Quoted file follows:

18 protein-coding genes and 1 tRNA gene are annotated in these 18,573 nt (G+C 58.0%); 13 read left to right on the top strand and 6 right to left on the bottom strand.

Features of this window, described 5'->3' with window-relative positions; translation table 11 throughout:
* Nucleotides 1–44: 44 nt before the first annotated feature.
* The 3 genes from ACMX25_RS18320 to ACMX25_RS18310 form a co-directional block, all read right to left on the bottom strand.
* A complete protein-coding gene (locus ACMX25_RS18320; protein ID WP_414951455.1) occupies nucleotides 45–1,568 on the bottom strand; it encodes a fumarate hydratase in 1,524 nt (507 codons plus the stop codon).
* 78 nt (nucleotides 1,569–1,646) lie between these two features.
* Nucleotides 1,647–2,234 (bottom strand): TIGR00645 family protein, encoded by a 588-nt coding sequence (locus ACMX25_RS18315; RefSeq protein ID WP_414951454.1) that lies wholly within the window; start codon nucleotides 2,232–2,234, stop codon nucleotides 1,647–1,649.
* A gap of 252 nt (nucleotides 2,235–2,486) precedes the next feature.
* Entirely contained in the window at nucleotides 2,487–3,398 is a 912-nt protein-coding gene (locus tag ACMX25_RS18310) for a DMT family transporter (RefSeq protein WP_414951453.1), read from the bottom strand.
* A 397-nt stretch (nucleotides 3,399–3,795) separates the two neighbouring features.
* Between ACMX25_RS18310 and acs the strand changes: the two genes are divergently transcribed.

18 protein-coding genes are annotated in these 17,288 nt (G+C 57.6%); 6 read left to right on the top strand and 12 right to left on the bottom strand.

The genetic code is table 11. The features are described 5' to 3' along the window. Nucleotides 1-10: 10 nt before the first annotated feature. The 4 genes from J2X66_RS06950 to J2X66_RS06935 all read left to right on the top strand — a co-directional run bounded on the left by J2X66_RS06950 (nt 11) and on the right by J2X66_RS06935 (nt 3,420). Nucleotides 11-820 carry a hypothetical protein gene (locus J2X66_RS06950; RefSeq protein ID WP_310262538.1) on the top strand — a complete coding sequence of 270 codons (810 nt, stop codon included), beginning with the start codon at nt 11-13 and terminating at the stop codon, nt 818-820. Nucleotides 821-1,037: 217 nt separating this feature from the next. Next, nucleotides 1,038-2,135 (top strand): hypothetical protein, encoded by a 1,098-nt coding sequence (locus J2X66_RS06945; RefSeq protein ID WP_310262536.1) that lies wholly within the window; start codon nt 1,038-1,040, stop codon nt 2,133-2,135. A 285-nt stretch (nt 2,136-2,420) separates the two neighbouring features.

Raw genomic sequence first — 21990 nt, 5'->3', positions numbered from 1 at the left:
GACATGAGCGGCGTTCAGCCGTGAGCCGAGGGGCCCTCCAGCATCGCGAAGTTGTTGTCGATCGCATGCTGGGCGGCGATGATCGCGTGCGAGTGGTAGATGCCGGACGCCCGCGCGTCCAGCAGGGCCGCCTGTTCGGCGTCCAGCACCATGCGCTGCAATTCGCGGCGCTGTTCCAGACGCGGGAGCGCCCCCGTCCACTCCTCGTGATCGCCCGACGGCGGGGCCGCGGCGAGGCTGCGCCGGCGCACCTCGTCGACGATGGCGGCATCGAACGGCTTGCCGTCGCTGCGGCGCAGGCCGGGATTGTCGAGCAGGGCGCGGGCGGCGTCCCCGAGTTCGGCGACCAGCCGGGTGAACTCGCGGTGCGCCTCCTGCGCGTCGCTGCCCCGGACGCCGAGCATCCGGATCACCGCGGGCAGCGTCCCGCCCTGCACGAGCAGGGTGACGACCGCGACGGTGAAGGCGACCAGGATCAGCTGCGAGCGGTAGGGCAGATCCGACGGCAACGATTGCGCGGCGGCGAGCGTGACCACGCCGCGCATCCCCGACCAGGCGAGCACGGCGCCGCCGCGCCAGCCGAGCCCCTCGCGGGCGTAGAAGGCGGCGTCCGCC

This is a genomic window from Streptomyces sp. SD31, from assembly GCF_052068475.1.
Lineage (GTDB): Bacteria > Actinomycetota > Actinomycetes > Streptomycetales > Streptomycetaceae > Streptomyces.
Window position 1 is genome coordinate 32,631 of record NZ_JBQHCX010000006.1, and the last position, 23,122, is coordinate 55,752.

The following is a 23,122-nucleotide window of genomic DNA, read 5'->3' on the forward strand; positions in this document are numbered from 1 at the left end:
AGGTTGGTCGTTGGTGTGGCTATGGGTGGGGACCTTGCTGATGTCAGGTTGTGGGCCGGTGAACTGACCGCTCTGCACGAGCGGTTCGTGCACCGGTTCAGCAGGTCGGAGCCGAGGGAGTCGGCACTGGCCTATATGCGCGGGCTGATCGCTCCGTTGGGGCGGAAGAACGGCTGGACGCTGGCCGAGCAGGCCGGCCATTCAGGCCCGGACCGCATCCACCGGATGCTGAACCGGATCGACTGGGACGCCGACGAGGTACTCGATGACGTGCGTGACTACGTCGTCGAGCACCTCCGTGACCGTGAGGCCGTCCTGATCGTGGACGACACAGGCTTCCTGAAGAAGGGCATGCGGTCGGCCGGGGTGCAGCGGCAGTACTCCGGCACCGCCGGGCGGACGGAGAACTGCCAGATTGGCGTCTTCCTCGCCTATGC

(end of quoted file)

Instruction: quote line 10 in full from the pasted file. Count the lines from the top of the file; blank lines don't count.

* A 397-nt stretch (nucleotides 3,399–3,795) separates the two neighbouring features.